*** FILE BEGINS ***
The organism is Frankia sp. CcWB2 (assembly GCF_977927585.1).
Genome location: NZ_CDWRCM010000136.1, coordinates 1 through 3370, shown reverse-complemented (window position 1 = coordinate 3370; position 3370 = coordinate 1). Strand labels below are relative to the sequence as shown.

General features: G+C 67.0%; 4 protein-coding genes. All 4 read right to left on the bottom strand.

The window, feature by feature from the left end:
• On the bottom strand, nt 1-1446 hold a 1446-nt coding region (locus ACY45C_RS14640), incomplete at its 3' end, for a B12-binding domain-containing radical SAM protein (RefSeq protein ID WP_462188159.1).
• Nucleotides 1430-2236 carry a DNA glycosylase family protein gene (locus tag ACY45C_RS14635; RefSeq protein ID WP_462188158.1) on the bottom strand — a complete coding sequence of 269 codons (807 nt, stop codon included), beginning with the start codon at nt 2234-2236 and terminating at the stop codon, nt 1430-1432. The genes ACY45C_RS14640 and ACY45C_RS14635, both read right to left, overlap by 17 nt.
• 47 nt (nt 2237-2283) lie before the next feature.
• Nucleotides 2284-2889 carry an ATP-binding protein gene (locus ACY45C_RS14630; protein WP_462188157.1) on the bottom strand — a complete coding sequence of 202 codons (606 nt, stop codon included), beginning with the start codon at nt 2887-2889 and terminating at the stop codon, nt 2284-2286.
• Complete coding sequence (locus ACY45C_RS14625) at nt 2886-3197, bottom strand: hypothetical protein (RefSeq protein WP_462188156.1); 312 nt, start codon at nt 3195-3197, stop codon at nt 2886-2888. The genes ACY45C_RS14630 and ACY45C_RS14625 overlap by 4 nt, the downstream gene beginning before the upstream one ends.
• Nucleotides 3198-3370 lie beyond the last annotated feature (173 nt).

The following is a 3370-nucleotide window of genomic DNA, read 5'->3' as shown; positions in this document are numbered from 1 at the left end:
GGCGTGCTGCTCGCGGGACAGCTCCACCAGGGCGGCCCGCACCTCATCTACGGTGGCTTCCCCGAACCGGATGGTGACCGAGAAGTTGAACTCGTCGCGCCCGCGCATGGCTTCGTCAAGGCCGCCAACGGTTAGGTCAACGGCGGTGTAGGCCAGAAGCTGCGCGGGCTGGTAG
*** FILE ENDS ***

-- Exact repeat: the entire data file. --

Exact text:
The organism is Frankia sp. CcWB2 (assembly GCF_977927585.1).
Genome location: NZ_CDWRCM010000136.1, coordinates 1 through 3370, shown reverse-complemented (window position 1 = coordinate 3370; position 3370 = coordinate 1). Strand labels below are relative to the sequence as shown.

General features: G+C 67.0%; 4 protein-coding genes. All 4 read right to left on the bottom strand.

The window, feature by feature from the left end:
• On the bottom strand, nt 1-1446 hold a 1446-nt coding region (locus ACY45C_RS14640), incomplete at its 3' end, for a B12-binding domain-containing radical SAM protein (RefSeq protein ID WP_462188159.1).
• Nucleotides 1430-2236 carry a DNA glycosylase family protein gene (locus tag ACY45C_RS14635; RefSeq protein ID WP_462188158.1) on the bottom strand — a complete coding sequence of 269 codons (807 nt, stop codon included), beginning with the start codon at nt 2234-2236 and terminating at the stop codon, nt 1430-1432. The genes ACY45C_RS14640 and ACY45C_RS14635, both read right to left, overlap by 17 nt.
• 47 nt (nt 2237-2283) lie before the next feature.
• Nucleotides 2284-2889 carry an ATP-binding protein gene (locus ACY45C_RS14630; protein WP_462188157.1) on the bottom strand — a complete coding sequence of 202 codons (606 nt, stop codon included), beginning with the start codon at nt 2887-2889 and terminating at the stop codon, nt 2284-2286.
• Complete coding sequence (locus ACY45C_RS14625) at nt 2886-3197, bottom strand: hypothetical protein (RefSeq protein WP_462188156.1); 312 nt, start codon at nt 3195-3197, stop codon at nt 2886-2888. The genes ACY45C_RS14630 and ACY45C_RS14625 overlap by 4 nt, the downstream gene beginning before the upstream one ends.
• Nucleotides 3198-3370 lie beyond the last annotated feature (173 nt).

The following is a 3370-nucleotide window of genomic DNA, read 5'->3' as shown; positions in this document are numbered from 1 at the left end:
GGCGTGCTGCTCGCGGGACAGCTCCACCAGGGCGGCCCGCACCTCATCTACGGTGGCTTCCCCGAACCGGATGGTGACCGAGAAGTTGAACTCGTCGCGCCCGCGCATGGCTTCGTCAAGGCCGCCAACGGTTAGGTCAACGGCGGTGTAGGCCAGAAGCTGCGCGGGCTGGTAG